The measurement software was the program Nextview, using the measurement system µ‑Meter 4, produced by BMC-Systeme GmbH. The measurement system had four inputs for analogue signals, and was calibrated for each sensor individually. It recorded the measurements of all four sensors as numerical data, together with the measurement time, and saved them as ASCII files.
An Excel Visual Basic macro reduced the original measurements into averages per plot, marked in the file by the trigger, thus reducing the data material to a single value per plot.
Based on this plot average all further statistics were calculated:
The sample size of the replicates necessary for the parameter optimisation trials, was calculated according to KÖHLER et al. (1992) for comparing two averages of two different samples with the same standard deviation, based on equation 8
[8]
where n is the unknown sample size, s is the standard deviation in preliminary tests, and
As reduction method to reduce the vast number of measurements to values per plot, were the average angle of deviation, the median of the angle of deviation, and the average of the vector
[9]
where x
_{i} is the length of the horizontal vector component, y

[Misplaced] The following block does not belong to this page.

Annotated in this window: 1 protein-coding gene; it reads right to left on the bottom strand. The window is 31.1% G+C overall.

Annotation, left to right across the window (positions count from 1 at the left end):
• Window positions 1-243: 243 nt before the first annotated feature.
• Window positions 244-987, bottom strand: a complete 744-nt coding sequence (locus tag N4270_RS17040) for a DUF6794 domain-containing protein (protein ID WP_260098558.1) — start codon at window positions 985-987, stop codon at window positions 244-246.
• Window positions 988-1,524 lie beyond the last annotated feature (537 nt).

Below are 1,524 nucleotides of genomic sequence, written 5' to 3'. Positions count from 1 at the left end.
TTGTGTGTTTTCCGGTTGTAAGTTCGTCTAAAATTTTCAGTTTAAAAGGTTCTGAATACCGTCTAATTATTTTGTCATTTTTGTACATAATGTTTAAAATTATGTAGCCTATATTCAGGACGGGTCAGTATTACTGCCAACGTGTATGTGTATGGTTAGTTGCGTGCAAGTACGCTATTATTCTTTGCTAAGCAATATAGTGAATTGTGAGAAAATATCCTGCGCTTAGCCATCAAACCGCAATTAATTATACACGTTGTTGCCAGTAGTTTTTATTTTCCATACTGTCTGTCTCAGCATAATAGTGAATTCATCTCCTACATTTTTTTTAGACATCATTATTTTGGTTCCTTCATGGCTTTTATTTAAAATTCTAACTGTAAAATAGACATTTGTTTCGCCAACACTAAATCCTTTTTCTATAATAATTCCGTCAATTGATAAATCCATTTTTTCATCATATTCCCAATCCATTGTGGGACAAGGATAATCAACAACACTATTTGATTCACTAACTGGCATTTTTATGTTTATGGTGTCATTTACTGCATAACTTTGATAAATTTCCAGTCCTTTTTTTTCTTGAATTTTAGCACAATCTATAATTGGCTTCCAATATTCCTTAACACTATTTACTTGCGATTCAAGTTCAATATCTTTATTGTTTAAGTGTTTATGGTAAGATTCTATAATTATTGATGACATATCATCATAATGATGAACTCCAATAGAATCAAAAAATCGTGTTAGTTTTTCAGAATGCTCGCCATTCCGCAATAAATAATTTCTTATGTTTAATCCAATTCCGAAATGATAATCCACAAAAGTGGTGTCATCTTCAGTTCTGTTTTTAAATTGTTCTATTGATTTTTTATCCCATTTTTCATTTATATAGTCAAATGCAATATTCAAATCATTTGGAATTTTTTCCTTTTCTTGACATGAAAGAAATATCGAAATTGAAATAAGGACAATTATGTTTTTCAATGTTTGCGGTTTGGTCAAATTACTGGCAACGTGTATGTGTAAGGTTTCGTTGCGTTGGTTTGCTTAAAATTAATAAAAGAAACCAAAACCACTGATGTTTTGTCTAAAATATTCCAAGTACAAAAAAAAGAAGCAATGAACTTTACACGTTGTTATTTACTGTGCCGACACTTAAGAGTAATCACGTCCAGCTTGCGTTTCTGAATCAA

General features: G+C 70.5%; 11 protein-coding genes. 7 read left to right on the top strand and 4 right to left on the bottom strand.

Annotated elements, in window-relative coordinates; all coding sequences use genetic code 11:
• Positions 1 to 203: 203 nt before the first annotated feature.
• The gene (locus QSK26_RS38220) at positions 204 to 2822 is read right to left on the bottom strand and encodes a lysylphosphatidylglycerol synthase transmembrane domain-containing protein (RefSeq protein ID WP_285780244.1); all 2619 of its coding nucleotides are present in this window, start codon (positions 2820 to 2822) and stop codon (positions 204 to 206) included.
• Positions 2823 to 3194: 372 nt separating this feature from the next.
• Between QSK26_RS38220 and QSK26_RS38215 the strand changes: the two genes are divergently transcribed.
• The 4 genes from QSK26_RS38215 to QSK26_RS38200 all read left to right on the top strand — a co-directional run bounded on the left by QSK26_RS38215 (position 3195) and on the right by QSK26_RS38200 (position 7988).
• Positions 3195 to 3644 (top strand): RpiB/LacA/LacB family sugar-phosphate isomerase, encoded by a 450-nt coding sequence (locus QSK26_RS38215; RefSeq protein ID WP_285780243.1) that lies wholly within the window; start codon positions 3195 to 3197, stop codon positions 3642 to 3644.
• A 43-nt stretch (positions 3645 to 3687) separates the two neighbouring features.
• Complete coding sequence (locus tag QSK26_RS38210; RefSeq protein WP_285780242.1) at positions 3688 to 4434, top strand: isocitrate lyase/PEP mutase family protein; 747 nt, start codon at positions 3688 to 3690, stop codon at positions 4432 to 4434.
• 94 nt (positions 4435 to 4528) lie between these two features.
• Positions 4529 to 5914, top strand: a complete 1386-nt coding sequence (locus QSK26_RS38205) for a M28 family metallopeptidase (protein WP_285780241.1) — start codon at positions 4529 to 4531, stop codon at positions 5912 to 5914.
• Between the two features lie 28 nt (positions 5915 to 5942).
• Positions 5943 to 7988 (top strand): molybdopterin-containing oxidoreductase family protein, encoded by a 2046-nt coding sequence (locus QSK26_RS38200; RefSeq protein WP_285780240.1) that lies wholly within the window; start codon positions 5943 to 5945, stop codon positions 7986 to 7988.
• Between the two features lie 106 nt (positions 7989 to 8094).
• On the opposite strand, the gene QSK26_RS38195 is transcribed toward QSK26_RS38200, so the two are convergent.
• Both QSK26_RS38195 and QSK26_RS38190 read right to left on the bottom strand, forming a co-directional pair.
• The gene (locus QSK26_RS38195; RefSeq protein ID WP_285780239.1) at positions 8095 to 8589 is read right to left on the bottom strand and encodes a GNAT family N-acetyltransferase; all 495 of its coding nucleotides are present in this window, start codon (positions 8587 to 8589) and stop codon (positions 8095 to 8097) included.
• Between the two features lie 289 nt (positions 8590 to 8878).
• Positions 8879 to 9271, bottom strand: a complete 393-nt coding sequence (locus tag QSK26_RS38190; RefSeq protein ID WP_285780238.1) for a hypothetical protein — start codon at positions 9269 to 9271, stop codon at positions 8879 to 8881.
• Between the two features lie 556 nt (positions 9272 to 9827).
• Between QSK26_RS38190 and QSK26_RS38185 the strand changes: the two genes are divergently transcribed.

_{i} is the length of the vertical vector component, and n is the number of measurements to be reduced.
Observed and predicted residuals were plotted in SPSS 7.0 to check for possible biases in the measurement values.
Standard deviation and coefficient of variation of the measurement replicates of the plot average angle of deviation were calculated in Excel 7.0 using a Visual Basic Macro.
The relationship between biomass and angle was determined using simple linear regression (Pearson regression), to calculate linear goodness of fit (equation 10) and square goodness of fit (equation 11), and calculate the standard error of estimate of the regression formula (square root of the residual mean square), and its significance in STATISTICA 5.0.
y = a + bx
[10]
y = a + bx + cx
2
[11]
The relationship between additional plant parameters and angle was determined using simple linear regression (Pearson regression), calculated in STATISTICA 5.0.
The relationship between pendulum settings and angle was determined using simple linear regression, and multiple stepwise forward regression calculated in STATISTICA 5.0.
The interpolation of the crop biomass map in the Baasdorf winter wheat field was done in ARCVIEW 3.1, with the interpolation method inverse squared distance weighted IDW,
The growth-stages were determined according to the BBCH code (WITZENBERGER et al. 1989, LANCASHIRE et al. 1991). The BBCH code was developed from ZADOKS code
Fresh mass was determined by cutting all plants in a specific plot at soil surface, and weighing immediately thereafter on a balance with an accuracy of at least 0.1 gram. The cutting of the plants was done mostly in the afternoon, when the plants were hand dry. Winter rye 1998 was cut with a motor mower, while all the other crops were cut with sickles. With regard to rice, the field was drained before cutting. The fresh mass of the plot was calculated in kg m^{-2}.